Re:A DQ flip flop in 2001 (1)

cupogoodness (1294212) | more than 5 years ago | (#27224309)

Whatever the situation, the judge sent the lawsuit packing in a hurry.

Re:A DQ flip flop in 2001 (2, Insightful)

ozmanjusri (601766) | more than 5 years ago | (#27226127)

I see Nintendos+Microsofts point, can you seriously patent a simple circuit whos main component is a DQ flip-flop in 2001.

Maybe the people who patented the use of a simple lookup table to add long filenames in an 8.3 based filesystem might disagree with you?

Re:A DQ flip flop in 2001 (1)

enjerth (892959) | more than 5 years ago | (#27228759)

Yes, but everything changes when they add "on the internet" to the patent claim.

Er, what? (1)

seebs (15766) | more than 5 years ago | (#27222449)

Where's the dismissal?

All I see is a one-line summary saying the judge decided against a jury trial. That isn't the same as dismissing the case. There's such a thing as a trial with a judge instead of a jury, common for civil cases. Where's the actual dismissal?

Fenner Investments Google search: Other cases (1)

Futurepower(R) (558542) | more than 5 years ago | (#27222693)

Fenner Investments [google.com] has had other cases of the same nature.

I wish Slashdot editors would do more research. (1)

Futurepower(R) (558542) | more than 5 years ago | (#27222787)

Continuing my comment above: Gamespot [gamespot.com] has a story about the beginning of the case.

Unfortunately, we cannot depend on Slashdot editors to do much research before they post a story.

Here are 10 Microsoft patents [networkworld.com] . I haven't investigated further, I'm not in a position to be a Slashdot editor, but the descriptions give the impression that what is being patented are obvious extensions of what is already available, or extensions of what should be open standards. They seem to be the kind of "advance" that would be routine when doing new development.

Unfortunately, there is at present a heavy dependence on using U.S. government power to make money. There also seems to be a lot of trolls trolling other trolls.

Re:I wish Slashdot editors would do more research. (1)

somersault (912633) | more than 5 years ago | (#27223293)

There also seems to be a lot of trolls trolling other trolls

You know I never even considered that might happen before - serves them right! Though unfortunately if they haven't been making any products then they probably can't/won't get sued for much? Still, better that they fight amongst themselves than bother those who are actually making stuff and doing proper R&D.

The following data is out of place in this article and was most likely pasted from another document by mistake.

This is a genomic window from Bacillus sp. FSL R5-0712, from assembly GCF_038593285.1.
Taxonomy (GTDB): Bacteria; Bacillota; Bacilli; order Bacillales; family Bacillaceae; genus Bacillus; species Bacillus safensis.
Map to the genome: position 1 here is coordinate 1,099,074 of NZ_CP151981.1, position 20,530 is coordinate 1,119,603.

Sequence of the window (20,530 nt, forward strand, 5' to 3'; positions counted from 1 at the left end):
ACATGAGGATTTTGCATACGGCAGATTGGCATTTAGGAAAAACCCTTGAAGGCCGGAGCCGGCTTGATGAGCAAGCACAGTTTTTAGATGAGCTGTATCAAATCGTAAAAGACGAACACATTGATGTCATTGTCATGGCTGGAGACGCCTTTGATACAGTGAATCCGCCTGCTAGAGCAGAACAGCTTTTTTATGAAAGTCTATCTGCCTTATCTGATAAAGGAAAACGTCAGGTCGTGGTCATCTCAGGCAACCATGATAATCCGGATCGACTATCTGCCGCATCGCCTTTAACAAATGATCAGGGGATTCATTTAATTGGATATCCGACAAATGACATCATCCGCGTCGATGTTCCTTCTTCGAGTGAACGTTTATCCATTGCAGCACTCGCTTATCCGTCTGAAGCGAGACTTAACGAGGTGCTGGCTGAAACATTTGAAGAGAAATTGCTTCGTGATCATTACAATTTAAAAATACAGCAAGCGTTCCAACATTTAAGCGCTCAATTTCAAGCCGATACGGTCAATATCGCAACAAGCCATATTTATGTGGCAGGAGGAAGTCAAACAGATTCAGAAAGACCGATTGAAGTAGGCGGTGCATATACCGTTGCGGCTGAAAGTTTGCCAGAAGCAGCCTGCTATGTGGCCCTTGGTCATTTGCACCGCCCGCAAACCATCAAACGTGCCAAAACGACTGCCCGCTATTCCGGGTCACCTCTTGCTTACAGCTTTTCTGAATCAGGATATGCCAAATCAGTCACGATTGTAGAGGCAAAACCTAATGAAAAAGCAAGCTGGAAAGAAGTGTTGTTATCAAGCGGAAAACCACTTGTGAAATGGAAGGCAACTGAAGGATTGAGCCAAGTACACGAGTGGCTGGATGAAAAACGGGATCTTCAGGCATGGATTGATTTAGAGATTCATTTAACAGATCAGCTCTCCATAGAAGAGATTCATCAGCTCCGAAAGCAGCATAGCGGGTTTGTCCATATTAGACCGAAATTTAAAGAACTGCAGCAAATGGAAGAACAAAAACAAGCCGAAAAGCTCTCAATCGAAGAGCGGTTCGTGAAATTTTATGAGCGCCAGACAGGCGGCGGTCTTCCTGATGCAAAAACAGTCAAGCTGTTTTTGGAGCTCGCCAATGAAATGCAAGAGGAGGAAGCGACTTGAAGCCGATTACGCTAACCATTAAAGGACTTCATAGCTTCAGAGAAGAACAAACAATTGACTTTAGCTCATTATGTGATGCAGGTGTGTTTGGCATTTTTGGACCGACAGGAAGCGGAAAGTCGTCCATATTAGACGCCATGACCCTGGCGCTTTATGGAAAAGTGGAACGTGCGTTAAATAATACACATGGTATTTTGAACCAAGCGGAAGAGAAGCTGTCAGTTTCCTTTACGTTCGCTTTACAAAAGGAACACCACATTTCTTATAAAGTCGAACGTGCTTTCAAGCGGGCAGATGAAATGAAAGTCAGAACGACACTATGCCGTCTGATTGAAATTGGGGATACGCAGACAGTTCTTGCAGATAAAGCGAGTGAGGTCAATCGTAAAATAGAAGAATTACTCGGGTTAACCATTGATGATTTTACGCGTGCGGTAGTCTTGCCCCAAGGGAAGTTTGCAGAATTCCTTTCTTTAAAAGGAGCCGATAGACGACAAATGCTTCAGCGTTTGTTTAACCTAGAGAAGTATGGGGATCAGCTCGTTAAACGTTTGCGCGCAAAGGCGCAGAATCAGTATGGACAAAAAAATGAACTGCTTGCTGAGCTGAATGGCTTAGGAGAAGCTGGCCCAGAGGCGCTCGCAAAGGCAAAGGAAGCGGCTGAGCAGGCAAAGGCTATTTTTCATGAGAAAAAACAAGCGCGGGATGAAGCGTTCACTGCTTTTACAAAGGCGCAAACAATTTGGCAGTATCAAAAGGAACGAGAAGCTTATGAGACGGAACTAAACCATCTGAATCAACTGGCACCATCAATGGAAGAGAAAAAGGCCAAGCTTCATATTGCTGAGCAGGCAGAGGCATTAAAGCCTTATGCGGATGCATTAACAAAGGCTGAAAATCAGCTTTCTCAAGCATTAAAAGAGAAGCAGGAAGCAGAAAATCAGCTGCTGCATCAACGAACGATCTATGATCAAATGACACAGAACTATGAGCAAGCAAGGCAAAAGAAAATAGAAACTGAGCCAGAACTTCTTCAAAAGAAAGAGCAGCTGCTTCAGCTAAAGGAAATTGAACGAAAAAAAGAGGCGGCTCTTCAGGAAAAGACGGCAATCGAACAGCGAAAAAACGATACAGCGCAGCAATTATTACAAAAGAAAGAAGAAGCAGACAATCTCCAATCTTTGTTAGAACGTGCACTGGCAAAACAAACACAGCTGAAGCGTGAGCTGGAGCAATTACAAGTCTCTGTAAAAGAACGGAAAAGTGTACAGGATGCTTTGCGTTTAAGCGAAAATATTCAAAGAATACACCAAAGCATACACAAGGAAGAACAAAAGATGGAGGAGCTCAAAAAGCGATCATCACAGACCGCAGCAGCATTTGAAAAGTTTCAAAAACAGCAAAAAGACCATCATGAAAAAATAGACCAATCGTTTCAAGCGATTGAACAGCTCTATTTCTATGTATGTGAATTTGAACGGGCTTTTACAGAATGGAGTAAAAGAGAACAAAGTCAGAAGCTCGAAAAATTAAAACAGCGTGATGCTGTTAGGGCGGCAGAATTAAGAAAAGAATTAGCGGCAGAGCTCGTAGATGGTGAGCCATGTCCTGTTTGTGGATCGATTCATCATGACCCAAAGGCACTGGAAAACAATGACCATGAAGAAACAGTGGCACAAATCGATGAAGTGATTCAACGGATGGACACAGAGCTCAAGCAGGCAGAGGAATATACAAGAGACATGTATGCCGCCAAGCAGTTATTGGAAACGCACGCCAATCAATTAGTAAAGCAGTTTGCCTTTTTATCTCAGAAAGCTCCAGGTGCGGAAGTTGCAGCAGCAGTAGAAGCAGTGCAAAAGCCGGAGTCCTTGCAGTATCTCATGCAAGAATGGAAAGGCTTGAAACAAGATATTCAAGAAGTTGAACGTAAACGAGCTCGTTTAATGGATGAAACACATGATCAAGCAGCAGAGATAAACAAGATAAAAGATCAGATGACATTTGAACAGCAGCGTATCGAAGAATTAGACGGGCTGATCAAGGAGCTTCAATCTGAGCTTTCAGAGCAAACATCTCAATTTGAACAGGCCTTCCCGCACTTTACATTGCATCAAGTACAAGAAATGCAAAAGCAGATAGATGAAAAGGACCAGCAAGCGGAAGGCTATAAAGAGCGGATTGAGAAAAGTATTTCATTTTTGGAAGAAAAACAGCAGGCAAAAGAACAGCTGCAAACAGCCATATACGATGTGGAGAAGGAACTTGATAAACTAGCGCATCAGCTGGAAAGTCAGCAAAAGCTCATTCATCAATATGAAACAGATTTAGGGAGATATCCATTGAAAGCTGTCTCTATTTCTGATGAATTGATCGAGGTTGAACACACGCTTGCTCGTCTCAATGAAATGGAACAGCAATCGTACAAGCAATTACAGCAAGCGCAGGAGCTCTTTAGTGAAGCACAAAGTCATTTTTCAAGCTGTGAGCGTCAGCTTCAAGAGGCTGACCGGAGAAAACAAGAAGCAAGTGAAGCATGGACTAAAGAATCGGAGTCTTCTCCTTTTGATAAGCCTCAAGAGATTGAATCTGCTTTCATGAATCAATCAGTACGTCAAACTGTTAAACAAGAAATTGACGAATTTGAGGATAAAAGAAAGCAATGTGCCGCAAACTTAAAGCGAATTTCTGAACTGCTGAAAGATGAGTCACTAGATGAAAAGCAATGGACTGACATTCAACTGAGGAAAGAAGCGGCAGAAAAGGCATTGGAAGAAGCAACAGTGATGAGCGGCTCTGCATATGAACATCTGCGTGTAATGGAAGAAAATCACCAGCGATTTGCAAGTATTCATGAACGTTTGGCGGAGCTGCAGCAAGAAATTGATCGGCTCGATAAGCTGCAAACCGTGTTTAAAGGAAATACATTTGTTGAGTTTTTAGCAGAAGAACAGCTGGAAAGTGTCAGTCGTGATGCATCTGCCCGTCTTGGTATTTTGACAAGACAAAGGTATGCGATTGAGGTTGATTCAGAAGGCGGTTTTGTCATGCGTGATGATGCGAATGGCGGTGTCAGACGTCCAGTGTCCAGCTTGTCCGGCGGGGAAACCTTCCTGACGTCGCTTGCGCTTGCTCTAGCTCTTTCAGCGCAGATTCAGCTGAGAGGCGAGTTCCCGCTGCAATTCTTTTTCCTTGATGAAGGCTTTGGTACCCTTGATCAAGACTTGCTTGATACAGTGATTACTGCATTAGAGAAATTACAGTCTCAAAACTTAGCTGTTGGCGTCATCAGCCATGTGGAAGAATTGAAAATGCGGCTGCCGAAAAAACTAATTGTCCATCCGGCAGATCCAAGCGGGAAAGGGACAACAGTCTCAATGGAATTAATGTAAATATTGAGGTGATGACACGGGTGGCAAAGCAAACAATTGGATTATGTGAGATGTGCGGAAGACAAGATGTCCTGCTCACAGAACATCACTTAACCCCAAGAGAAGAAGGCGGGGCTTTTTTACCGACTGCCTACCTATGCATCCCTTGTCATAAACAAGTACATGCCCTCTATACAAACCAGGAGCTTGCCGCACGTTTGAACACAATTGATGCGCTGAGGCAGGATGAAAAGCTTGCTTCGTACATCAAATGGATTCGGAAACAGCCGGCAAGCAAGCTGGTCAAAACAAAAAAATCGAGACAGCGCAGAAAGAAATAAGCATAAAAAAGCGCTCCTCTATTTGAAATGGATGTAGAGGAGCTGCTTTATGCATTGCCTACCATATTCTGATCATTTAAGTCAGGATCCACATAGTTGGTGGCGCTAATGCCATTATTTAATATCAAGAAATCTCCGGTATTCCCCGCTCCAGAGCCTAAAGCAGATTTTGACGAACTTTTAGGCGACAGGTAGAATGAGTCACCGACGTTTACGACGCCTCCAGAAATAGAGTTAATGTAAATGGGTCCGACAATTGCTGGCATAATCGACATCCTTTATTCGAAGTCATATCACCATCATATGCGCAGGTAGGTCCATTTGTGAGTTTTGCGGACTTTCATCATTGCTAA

Re:Er, what? (0)

Anonymous Coward | more than 5 years ago | (#27227091)

I was wondering the same thing. Upon reading the headline I had a delightful vision of a Judge banging his gavel and saying "Case Dismissed! Bailiffs, dispose of the refuse." Following this two burley men pick up the troll by the hair and genitals, walk him out to the front door of the court house and throw him down an inexplicably long flight of stairs into dog excrement.

I guess that I still have to wait for that part to happen.

microsoft's history (1)

mcfatboy93 (1363705) | more than 5 years ago | (#27223221)

I am relieved because with Microsofts history with patent suits Nintendo may have a few setbacks.

Patent Trolling (1, Funny)

Drakkenmensch (1255800) | more than 5 years ago | (#27223541)

Now even Microsoft enters this sad, pathetic game. One day, no one will work anymore and no new ideas will be created - there will only be people suing each other over their patents on thinking, breathing and being alive.

Re:Patent Trolling (1)

anss123 (985305) | more than 5 years ago | (#27224179)

Now even Microsoft enters this sad, pathetic game.

Microsoft isn't suing Nintendo. They're being sued by Fenner Investments

Re:Patent Trolling (1)

camperdave (969942) | more than 5 years ago | (#27225833)

My guess is that Fenner Investments isn't even looking to win the suit. They probably just want Nintendo and MS to pony up some settlement money.

Re:Patent Trolling (2, Insightful)

donaldm (919619) | more than 5 years ago | (#27238831)